Succinctly, Zero Trust is where we assume no knowledge or trust about a user or application.  As users provide more valid information, we increase the trust of that user and provide more access.  This is conversely different to the “castle and moat” approach found in VPN where once the key has been used, users are granted access to the castle.

Having cross-organization collaboration is imperative for customer success, especially when deploying Citrix solutions that heavily rely on other technology stacks.  With validation from Citrix and partners alike, customers can feel confident that their design, deployment, and integration strategies will be supported and, importantly, secure.

Securing your Workforce

Citrix’s holistic approach to securing the workforce involves securing local and remote employees; secure infrastructure (such as the network edge and devices); securing virtual, web, and SaaS applications; and providing a continuous assessment of access and usage behaviour.

“Instead of protecting everything around the user, protect the user by protecting the Workspace.”

Think of hockey.  Boards, goal posts and the puck are not wrapped in protective gear.  Instead, each individual player is protected by equipment – pads, helmet, gloves.  We are equipped to take the brunt of play and continue without significant risk.  However, fail to equip one component, such as a helmet for your head, and the risk of harm is exponentially greater.  Citrix Workspace is the hockey player, a secure container designed to skate through the risks surrounding it with a low, or negligible, chance of harm.

Now, imagine having the equipment manager on ice with you, inspecting your gear for deficiencies, assessing risk of harm from the play around you, and course correcting your playing style to avoid collision.  This, too, is Citrix Workspace.

Citrix Secure Workspace Access provides a continuous risk-based analysis of the user and device, and provides the right access to the right application at the right time.  And, if during use of the application deviations in expected behaviour are detected, automation can “course correct” to mitigate risk to the user, to data, and to the business.  This is done through access and app control to protect users from keyloggers and phishing attempts and preventing sensitive information residing on the endpoint; through web isolation that separates risky website visits from the device and reducing the attack surface; through built-in device management, providing choice of mobile device management (MDM) or mobile application management (MAM) providers including Microsoft Intune; and through support for integrated multi-factor authentication and single sign-on (SSO) including Microsoft, Ping, Okta, Yubico, and more.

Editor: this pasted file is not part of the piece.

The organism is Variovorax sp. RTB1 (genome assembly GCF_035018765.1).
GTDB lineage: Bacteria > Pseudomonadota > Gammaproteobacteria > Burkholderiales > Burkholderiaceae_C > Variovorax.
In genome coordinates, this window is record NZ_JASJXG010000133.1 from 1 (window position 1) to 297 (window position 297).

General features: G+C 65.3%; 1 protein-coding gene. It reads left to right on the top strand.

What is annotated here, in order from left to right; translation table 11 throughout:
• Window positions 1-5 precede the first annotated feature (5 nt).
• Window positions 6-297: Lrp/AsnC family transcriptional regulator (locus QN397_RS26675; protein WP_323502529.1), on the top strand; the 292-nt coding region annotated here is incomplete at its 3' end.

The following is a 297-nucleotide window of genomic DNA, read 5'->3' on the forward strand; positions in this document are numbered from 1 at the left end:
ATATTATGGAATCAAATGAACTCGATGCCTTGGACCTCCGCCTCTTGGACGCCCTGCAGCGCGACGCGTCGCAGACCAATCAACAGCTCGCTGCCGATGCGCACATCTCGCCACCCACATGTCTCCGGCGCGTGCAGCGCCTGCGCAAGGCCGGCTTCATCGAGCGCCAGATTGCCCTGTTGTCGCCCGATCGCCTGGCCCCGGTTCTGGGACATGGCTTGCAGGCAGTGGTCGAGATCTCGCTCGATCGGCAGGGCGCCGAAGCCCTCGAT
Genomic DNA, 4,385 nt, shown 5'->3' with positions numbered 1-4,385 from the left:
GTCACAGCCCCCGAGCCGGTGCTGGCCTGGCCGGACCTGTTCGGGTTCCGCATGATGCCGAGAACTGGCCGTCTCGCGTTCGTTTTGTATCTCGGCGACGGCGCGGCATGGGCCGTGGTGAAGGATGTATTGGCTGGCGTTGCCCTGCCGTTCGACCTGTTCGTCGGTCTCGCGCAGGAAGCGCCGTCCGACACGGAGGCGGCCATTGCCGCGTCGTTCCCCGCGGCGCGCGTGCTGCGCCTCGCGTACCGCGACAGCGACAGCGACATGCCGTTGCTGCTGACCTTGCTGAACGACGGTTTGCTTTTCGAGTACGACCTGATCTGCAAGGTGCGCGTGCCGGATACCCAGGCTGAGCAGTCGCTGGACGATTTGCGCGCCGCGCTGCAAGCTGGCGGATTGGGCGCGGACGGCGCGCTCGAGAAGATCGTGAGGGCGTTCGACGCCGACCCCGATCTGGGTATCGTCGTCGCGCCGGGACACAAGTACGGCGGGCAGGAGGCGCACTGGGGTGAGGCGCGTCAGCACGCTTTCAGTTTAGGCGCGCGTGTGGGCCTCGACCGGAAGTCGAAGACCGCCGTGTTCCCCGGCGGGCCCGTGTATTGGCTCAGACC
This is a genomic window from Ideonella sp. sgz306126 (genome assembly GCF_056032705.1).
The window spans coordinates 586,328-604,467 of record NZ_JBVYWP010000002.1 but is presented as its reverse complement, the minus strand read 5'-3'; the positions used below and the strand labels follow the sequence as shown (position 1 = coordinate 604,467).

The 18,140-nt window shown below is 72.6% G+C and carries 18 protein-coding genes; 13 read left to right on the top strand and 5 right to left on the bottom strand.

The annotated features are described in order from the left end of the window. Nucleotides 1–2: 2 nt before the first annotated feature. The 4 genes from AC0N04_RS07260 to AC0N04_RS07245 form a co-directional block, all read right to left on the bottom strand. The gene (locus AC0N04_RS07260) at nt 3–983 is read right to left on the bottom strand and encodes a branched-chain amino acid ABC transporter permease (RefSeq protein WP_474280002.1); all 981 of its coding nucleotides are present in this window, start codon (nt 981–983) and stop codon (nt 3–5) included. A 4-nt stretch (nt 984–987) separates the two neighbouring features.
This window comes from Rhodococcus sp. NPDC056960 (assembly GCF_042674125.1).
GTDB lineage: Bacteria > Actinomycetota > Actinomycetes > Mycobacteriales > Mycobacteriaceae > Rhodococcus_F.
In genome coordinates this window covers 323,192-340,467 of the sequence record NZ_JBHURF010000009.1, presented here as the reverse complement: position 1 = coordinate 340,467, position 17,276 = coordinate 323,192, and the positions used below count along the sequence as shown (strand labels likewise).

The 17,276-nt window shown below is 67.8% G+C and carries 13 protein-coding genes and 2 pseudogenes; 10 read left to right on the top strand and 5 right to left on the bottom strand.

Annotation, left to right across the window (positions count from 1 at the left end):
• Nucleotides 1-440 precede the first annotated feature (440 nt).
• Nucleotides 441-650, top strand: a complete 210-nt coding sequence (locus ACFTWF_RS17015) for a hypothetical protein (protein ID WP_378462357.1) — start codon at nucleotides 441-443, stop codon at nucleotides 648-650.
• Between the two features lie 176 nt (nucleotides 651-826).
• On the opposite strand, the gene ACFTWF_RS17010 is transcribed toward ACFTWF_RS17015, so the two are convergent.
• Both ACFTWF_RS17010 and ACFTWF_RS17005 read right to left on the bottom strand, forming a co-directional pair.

Granted, not all services can be delivered within Workspace and customers want choice, knowing that regardless of what application matters to the business, Citrix can deliver the service securely.  As a result, Citrix realizes that certain applications may always exist outside of Workspace – think of Microsoft Outlook – where we would lose control, visibility, and degrade the approach of Zero Trust.

Enter Citrix Secure Internet Access (SIA) – protection for the workforce when they are off the ice – a comprehensive cloud delivered security service that includes secure web gateway, cloud access security broker (CASB), next-generation firewall, malware protection, network sandbox, and simplified management.  SIA is designed to provide the best application experience and complete security in one integrated service to ensure consistent security for all users, all locations, all applications and all devices.

SIA pulls threat intelligence from more than ten feeds, facilitates global coverage via 100+ points of presence to simplify governance and orchestration of security threats, and is delivered as a unified security stack for rapid deployment, automated updates, and deep forensics.

When SIA is coupled with Citrix SDWAN, customers can deliver a Secure Access Edge Service (SASE), and Citrix is the only solution that delivers all of Gartner’s core and recommended SASE functionality today.

Aside:  As Gartner’s content on SASE is rather paywalled, an article from August 2020, “Gartner Says Bring Your Own PC Security Will Transform Business Within the Next Five Years” provides a great read and brief explanation of the importance of BYOPC (wasn’t this BYOD before?) and SASE.

The power of Citrix SASE on it’s own is quite impressive; however, devices can still remain quite a challenge as Citrix SASE fails to address endpoint reliability and that’s no strike on Citrix but, rather, the expected failures of endpoint devices.  Here’s where cross collaboration shines.